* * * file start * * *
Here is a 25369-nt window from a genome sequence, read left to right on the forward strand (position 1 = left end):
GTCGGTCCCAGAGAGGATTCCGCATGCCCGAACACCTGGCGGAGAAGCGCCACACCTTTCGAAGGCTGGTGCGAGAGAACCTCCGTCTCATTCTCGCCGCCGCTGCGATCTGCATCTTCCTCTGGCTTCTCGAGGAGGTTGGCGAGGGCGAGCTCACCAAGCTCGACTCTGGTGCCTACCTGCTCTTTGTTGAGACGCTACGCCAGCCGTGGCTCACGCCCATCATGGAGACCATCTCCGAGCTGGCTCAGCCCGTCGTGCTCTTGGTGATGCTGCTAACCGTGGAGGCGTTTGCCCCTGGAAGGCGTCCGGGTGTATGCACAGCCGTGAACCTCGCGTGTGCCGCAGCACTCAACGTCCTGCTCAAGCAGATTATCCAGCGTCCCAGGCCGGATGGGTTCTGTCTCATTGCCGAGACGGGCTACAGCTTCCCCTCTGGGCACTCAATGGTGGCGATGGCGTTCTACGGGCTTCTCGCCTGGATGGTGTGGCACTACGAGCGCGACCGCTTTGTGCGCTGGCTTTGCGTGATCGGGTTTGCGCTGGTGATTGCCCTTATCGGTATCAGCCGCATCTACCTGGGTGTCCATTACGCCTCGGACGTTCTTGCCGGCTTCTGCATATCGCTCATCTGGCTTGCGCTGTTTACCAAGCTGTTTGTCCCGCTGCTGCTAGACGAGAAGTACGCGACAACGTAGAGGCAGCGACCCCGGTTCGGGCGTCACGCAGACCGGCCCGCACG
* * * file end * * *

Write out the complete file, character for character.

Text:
Here is a 25369-nt window from a genome sequence, read left to right on the forward strand (position 1 = left end):
GTCGGTCCCAGAGAGGATTCCGCATGCCCGAACACCTGGCGGAGAAGCGCCACACCTTTCGAAGGCTGGTGCGAGAGAACCTCCGTCTCATTCTCGCCGCCGCTGCGATCTGCATCTTCCTCTGGCTTCTCGAGGAGGTTGGCGAGGGCGAGCTCACCAAGCTCGACTCTGGTGCCTACCTGCTCTTTGTTGAGACGCTACGCCAGCCGTGGCTCACGCCCATCATGGAGACCATCTCCGAGCTGGCTCAGCCCGTCGTGCTCTTGGTGATGCTGCTAACCGTGGAGGCGTTTGCCCCTGGAAGGCGTCCGGGTGTATGCACAGCCGTGAACCTCGCGTGTGCCGCAGCACTCAACGTCCTGCTCAAGCAGATTATCCAGCGTCCCAGGCCGGATGGGTTCTGTCTCATTGCCGAGACGGGCTACAGCTTCCCCTCTGGGCACTCAATGGTGGCGATGGCGTTCTACGGGCTTCTCGCCTGGATGGTGTGGCACTACGAGCGCGACCGCTTTGTGCGCTGGCTTTGCGTGATCGGGTTTGCGCTGGTGATTGCCCTTATCGGTATCAGCCGCATCTACCTGGGTGTCCATTACGCCTCGGACGTTCTTGCCGGCTTCTGCATATCGCTCATCTGGCTTGCGCTGTTTACCAAGCTGTTTGTCCCGCTGCTGCTAGACGAGAAGTACGCGACAACGTAGAGGCAGCGACCCCGGTTCGGGCGTCACGCAGACCGGCCCGCACG